Presentation on Nonviolence Training and Education
with Arthur Romano
Presented by Hoos for Israel and the Middle Eastern Leadership Council
Date:Monday, January 24, 2011
Time: auditorium of the Mary and David Harrison Institute for American History, Literature, and Culture and the Albert and Shirley Small Special Collections Library
At the age of 21, Arthur Romano dedicated his life to organizing and supporting peace related events and campaigns in the US and in other parts of the world.
Since that time, he has worked to increase communication in various concerned communities and strengthen action-oriented networks in addressing social justice related issues.
In 1999, at the age of twenty four, Arthur founded Youth for Peace, an Internet based program that provided an opportunity for young people in various part of the world to share inspiration and information related to their own community projects. He went on to work with an array of non-governmental organizations (NGO's) and has collaborated with the Information Department of the United Nations to promote the International Day of Peace and the Gandhi-King Season for Nonviolence.
In the days following the violence of September 11th, Arthur joined with a group of concerned citizens to counteract the narrowing national debate and increasing calls for retaliatory measures in response to those attacks. The World Peace Walk resulted with members walking more than three hundred miles from the former site of the World Trade Towers to the Pentagon meeting with people along the way and providing a space for communities to grieve and explore the possibilities for nonviolent responses to these acts of hatred.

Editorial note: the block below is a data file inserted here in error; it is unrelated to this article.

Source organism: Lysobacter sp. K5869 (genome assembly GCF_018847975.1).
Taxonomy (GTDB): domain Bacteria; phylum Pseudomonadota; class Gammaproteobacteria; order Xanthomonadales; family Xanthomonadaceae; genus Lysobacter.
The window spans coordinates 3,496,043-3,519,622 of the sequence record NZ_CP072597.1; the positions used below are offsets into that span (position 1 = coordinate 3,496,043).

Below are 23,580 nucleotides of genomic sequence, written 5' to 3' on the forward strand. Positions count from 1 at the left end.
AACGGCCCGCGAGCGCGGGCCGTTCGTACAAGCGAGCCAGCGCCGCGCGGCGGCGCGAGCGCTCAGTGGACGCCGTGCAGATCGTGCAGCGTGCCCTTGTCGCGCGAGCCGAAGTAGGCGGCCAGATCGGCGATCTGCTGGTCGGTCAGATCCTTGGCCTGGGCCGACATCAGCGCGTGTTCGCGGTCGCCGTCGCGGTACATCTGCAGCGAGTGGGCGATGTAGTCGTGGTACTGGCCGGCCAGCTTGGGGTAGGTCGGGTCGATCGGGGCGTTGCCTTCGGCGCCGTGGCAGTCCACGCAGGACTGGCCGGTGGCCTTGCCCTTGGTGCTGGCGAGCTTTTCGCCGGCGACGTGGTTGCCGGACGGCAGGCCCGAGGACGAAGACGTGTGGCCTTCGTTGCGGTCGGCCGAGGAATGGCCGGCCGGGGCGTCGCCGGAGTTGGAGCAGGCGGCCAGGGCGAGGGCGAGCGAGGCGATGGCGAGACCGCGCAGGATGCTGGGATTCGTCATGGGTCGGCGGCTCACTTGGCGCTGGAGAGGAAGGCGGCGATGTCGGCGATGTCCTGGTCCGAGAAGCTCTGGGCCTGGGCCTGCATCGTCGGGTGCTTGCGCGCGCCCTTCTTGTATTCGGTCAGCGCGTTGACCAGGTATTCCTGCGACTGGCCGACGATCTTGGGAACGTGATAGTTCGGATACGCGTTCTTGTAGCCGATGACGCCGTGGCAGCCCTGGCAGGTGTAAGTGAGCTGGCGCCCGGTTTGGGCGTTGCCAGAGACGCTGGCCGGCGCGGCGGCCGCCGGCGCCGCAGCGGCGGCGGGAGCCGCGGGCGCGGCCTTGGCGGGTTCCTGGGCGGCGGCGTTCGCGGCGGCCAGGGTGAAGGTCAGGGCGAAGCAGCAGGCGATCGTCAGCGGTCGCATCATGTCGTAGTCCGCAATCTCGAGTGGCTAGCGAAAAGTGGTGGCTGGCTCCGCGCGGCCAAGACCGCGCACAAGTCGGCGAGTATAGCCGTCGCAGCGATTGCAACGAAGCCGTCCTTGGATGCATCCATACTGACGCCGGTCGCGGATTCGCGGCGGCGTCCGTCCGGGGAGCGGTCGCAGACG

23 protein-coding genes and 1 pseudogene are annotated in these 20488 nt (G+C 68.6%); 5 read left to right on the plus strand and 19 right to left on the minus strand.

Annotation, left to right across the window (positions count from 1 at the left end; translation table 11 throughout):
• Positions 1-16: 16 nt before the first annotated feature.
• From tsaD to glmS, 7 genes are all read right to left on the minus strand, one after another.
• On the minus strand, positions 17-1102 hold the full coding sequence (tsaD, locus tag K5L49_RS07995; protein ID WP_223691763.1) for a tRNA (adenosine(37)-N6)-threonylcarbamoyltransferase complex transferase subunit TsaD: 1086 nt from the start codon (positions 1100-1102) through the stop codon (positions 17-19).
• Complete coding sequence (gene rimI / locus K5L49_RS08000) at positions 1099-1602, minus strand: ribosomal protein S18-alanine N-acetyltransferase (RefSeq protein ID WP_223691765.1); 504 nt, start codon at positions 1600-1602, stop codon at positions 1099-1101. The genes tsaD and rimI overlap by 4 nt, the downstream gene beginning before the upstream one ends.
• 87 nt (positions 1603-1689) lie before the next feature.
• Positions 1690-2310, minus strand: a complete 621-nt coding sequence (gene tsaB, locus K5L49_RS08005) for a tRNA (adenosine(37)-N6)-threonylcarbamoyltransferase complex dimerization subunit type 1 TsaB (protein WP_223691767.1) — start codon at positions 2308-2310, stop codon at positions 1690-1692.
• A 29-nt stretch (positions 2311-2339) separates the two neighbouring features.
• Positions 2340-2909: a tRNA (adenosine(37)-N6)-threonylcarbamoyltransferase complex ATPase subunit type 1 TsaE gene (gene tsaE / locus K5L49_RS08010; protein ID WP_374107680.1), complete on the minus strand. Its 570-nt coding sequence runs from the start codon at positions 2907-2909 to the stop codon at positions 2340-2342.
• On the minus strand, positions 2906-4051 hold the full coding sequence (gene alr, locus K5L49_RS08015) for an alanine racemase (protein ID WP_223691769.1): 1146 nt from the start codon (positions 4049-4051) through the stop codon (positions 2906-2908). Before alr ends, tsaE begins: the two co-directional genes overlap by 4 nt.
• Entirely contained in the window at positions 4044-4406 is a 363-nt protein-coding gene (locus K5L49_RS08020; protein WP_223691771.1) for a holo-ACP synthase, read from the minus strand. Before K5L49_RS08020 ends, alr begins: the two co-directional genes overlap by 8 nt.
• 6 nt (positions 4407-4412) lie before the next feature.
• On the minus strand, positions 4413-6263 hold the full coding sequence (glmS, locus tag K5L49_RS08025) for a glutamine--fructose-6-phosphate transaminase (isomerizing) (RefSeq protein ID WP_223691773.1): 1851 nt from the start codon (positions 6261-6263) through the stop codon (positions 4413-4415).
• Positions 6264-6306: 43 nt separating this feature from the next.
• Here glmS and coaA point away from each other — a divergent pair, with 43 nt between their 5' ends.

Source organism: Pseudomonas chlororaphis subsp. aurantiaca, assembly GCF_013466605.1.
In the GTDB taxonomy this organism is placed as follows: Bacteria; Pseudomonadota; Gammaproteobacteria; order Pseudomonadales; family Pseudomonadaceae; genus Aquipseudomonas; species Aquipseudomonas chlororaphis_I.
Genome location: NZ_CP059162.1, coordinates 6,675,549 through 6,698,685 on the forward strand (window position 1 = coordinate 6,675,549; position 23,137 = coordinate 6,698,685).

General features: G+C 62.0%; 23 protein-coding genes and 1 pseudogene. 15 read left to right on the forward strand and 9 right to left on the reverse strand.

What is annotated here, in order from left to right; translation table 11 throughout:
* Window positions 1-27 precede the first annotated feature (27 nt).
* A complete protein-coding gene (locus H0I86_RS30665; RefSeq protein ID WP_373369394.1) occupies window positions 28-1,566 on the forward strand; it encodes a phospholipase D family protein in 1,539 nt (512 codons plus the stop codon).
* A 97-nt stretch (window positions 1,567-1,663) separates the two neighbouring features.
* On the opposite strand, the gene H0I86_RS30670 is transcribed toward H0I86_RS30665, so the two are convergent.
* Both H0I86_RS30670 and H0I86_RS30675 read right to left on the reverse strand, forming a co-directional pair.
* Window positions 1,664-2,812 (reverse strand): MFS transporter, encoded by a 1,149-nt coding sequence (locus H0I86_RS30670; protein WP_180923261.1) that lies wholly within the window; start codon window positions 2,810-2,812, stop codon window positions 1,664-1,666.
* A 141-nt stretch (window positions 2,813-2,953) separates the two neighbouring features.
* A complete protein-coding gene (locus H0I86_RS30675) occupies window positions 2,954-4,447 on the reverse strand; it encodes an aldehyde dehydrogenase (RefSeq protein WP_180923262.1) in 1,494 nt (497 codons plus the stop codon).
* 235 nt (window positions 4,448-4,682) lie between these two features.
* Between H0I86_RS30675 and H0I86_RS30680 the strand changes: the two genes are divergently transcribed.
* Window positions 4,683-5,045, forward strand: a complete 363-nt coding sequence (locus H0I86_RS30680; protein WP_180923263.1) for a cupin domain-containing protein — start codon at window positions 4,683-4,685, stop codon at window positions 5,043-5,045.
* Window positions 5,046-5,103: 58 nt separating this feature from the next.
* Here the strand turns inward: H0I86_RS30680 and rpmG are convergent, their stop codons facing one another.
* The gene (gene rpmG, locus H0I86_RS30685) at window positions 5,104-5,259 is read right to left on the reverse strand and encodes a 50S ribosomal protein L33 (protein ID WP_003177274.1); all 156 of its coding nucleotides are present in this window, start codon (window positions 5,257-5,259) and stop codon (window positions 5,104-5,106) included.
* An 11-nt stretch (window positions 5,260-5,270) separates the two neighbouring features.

In the US, Arthur has continued to work to further cross-cultural and interfaith understanding, including efforts to promote dialogue between Americans and people from abroad with focused interest on increasing direct face-to-face diplomacy and exchange.
Most recently, he has worked with Chris Ballance, a member of the Scottish Parliament, to research and create a national peace education database and assist in developing a long-term strategic plan for the creation of a peace education network there. He has just completed an international research and networking trip with visits to the US, Japan and India where he met with interested academics, activists and grass-roots practitioners in exploring the potential effects that education can have on altering, disturbing and changing 'globalization'.
Arthur is currently a World Peace Scholar in England; he holds degrees in Philosophy, Political Science and Conflict Resolution.